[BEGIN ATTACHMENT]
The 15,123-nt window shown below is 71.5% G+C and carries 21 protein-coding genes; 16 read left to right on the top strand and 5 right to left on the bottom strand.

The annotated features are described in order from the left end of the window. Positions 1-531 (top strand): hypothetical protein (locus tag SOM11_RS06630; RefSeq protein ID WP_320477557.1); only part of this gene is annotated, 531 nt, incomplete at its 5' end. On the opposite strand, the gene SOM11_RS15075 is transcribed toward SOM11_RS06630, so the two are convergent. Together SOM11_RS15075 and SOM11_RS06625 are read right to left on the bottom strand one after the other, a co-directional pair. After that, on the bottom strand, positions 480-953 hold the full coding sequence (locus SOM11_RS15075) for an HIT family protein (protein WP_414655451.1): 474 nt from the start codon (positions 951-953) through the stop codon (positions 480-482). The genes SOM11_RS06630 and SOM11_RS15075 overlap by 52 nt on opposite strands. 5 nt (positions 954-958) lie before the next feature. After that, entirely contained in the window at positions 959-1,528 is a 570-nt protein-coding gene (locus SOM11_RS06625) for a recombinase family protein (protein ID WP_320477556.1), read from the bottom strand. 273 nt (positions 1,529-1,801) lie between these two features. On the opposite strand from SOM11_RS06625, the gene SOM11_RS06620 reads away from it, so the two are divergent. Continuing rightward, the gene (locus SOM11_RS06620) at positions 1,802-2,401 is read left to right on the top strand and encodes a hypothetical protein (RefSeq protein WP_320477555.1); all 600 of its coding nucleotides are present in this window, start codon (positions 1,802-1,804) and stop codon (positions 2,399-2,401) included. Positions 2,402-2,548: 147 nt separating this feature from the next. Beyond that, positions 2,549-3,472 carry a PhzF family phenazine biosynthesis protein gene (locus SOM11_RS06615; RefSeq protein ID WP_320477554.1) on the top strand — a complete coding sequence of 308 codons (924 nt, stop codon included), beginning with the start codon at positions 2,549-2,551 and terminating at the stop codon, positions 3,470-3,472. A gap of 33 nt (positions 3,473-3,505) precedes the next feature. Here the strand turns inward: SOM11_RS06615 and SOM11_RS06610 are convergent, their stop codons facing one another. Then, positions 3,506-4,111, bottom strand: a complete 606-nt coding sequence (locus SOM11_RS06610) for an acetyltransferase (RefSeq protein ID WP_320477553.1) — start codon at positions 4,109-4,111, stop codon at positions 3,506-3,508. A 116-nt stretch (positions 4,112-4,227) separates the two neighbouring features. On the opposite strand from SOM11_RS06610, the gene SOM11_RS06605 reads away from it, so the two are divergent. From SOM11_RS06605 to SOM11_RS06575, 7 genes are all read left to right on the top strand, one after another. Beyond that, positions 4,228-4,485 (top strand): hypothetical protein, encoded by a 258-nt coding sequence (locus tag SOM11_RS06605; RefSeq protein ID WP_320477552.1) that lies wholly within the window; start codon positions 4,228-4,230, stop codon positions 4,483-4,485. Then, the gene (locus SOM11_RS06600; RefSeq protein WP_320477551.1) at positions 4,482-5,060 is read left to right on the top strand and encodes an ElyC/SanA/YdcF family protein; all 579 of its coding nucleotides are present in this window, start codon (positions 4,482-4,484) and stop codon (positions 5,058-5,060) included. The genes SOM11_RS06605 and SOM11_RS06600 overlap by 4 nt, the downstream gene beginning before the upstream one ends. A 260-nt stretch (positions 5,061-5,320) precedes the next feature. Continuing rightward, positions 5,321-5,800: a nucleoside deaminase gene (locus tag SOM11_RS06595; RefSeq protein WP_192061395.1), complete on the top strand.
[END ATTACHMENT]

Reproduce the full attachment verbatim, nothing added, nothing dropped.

The 15,123-nt window shown below is 71.5% G+C and carries 21 protein-coding genes; 16 read left to right on the top strand and 5 right to left on the bottom strand.

The annotated features are described in order from the left end of the window. Positions 1-531 (top strand): hypothetical protein (locus tag SOM11_RS06630; RefSeq protein ID WP_320477557.1); only part of this gene is annotated, 531 nt, incomplete at its 5' end. On the opposite strand, the gene SOM11_RS15075 is transcribed toward SOM11_RS06630, so the two are convergent. Together SOM11_RS15075 and SOM11_RS06625 are read right to left on the bottom strand one after the other, a co-directional pair. After that, on the bottom strand, positions 480-953 hold the full coding sequence (locus SOM11_RS15075) for an HIT family protein (protein WP_414655451.1): 474 nt from the start codon (positions 951-953) through the stop codon (positions 480-482). The genes SOM11_RS06630 and SOM11_RS15075 overlap by 52 nt on opposite strands. 5 nt (positions 954-958) lie before the next feature. After that, entirely contained in the window at positions 959-1,528 is a 570-nt protein-coding gene (locus SOM11_RS06625) for a recombinase family protein (protein ID WP_320477556.1), read from the bottom strand. 273 nt (positions 1,529-1,801) lie between these two features. On the opposite strand from SOM11_RS06625, the gene SOM11_RS06620 reads away from it, so the two are divergent. Continuing rightward, the gene (locus SOM11_RS06620) at positions 1,802-2,401 is read left to right on the top strand and encodes a hypothetical protein (RefSeq protein WP_320477555.1); all 600 of its coding nucleotides are present in this window, start codon (positions 1,802-1,804) and stop codon (positions 2,399-2,401) included. Positions 2,402-2,548: 147 nt separating this feature from the next. Beyond that, positions 2,549-3,472 carry a PhzF family phenazine biosynthesis protein gene (locus SOM11_RS06615; RefSeq protein ID WP_320477554.1) on the top strand — a complete coding sequence of 308 codons (924 nt, stop codon included), beginning with the start codon at positions 2,549-2,551 and terminating at the stop codon, positions 3,470-3,472. A gap of 33 nt (positions 3,473-3,505) precedes the next feature. Here the strand turns inward: SOM11_RS06615 and SOM11_RS06610 are convergent, their stop codons facing one another. Then, positions 3,506-4,111, bottom strand: a complete 606-nt coding sequence (locus SOM11_RS06610) for an acetyltransferase (RefSeq protein ID WP_320477553.1) — start codon at positions 4,109-4,111, stop codon at positions 3,506-3,508. A 116-nt stretch (positions 4,112-4,227) separates the two neighbouring features. On the opposite strand from SOM11_RS06610, the gene SOM11_RS06605 reads away from it, so the two are divergent. From SOM11_RS06605 to SOM11_RS06575, 7 genes are all read left to right on the top strand, one after another. Beyond that, positions 4,228-4,485 (top strand): hypothetical protein, encoded by a 258-nt coding sequence (locus tag SOM11_RS06605; RefSeq protein ID WP_320477552.1) that lies wholly within the window; start codon positions 4,228-4,230, stop codon positions 4,483-4,485. Then, the gene (locus SOM11_RS06600; RefSeq protein WP_320477551.1) at positions 4,482-5,060 is read left to right on the top strand and encodes an ElyC/SanA/YdcF family protein; all 579 of its coding nucleotides are present in this window, start codon (positions 4,482-4,484) and stop codon (positions 5,058-5,060) included. The genes SOM11_RS06605 and SOM11_RS06600 overlap by 4 nt, the downstream gene beginning before the upstream one ends. A 260-nt stretch (positions 5,061-5,320) precedes the next feature. Continuing rightward, positions 5,321-5,800: a nucleoside deaminase gene (locus tag SOM11_RS06595; RefSeq protein WP_192061395.1), complete on the top strand.